Dodgers file for bankruptcy

The Dodgers filed for bankruptcy protection on June 27, 2011, blaming MLB for refusing to approve a...

The Dodgers filed for bankruptcy protection on June 27, 2011, blaming MLB for refusing to approve a TV deal with the Fox Network. (REUTERS/Lucy Nicholson/Files)

SPORTS NETWORK

, Last Updated: 1:26 PM ET

LOS ANGELES -- The Los Angeles Dodgers have filed for Chapter 11 bankruptcy protection.

According to a release issued by the team on Monday morning, the Dodgers made the decision "in order to protect the franchise financially and provide a path that will enable the club to consummate a media transaction and capitalize the team."

Last week, Major League Baseball commissioner Bud Selig rejected a proposed deal with Fox that would have paved the way for owner Frank McCourt to resolve numerous financial issues, including the divorce from his wife Jamie. It was a reported $3 billion transaction that would have given Frank McCourt $385 million up front, which he would need to help fulfill the team's payroll obligations come Thursday.

"The Dodgers have delivered time and again since I became owner, and that's been good for baseball," Frank McCourt stated Monday. "We turned the team around financially after years of annual losses before I purchased the team. We invested $150 million in the stadium. We've had excellent on-field performance, including playoff appearances four times in seven years. And we brought the commissioner a media rights deal that would have solved the cash flow challenge I presented to him a year ago, when his leadership team called us a 'model franchise.' Yet he's turned his back on the Dodgers, treated us differently, and forced us to the point we find ourselves in today. I simply cannot allow the commissioner to knowingly and intentionally be in a position to expose the Dodgers to financial risk any longer. It is my hope that the Chapter 11 process will create a fair and constructive environment to get done what we couldn't achieve with the commissioner directly."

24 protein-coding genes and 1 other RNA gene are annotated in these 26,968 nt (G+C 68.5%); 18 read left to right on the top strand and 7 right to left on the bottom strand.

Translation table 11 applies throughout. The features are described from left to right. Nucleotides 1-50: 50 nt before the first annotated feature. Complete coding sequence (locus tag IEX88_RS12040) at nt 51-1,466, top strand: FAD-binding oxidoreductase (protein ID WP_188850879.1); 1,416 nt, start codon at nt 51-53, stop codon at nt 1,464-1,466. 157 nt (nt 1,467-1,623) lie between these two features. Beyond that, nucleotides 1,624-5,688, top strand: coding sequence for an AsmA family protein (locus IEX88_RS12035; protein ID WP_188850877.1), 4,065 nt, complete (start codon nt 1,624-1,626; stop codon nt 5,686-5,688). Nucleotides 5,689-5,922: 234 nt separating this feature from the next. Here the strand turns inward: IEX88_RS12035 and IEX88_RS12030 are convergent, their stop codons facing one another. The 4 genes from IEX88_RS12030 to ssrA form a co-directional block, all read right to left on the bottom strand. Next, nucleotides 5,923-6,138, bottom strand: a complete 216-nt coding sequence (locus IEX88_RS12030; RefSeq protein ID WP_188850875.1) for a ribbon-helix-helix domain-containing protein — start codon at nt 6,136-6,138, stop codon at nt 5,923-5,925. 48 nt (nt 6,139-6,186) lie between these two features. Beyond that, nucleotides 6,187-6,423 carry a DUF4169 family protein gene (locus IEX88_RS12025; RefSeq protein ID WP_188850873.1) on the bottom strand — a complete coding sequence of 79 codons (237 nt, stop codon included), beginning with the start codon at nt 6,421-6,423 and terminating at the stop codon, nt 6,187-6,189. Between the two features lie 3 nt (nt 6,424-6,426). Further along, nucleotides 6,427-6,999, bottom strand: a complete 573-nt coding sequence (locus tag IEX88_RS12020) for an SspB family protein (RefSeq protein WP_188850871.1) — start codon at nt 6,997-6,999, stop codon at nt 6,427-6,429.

Monday's release states that while operating under Chapter 11, the Dodgers have received a commitment for $150 million in Debtor-in-Possession (DIP) financing. This will enable the club to fully meet its obligations going forward and will not disrupt the team's day-to-day business.

In rejecting the Fox deal last week, Selig cited the transaction as being "structured to facilitate the further diversion of Dodgers assets for the personal needs of Mr. McCourt. Given the magnitude of the transaction, such a diversion of assets would have the effect of mortgaging the future of the franchise to the long-term detriment of the club and its fans."

A few days before last week's decision by Selig, the contentious divorce case between the McCourts was settled in court. The agreement, however, hinged on baseball's acceptance of the Fox deal and is currently void.

Frank McCourt has stated that the divorce agreement, including his wife's consent to the proposed Fox deal and an order from the presiding judge to go ahead with the transaction was the criteria set forth by Major League Baseball to get approval of the Fox contract.

In April, Major League Baseball began investigating the financial situation of the Dodgers and appointed former Texas Rangers president Tom Schieffer as a "monitor" of the club's operations.


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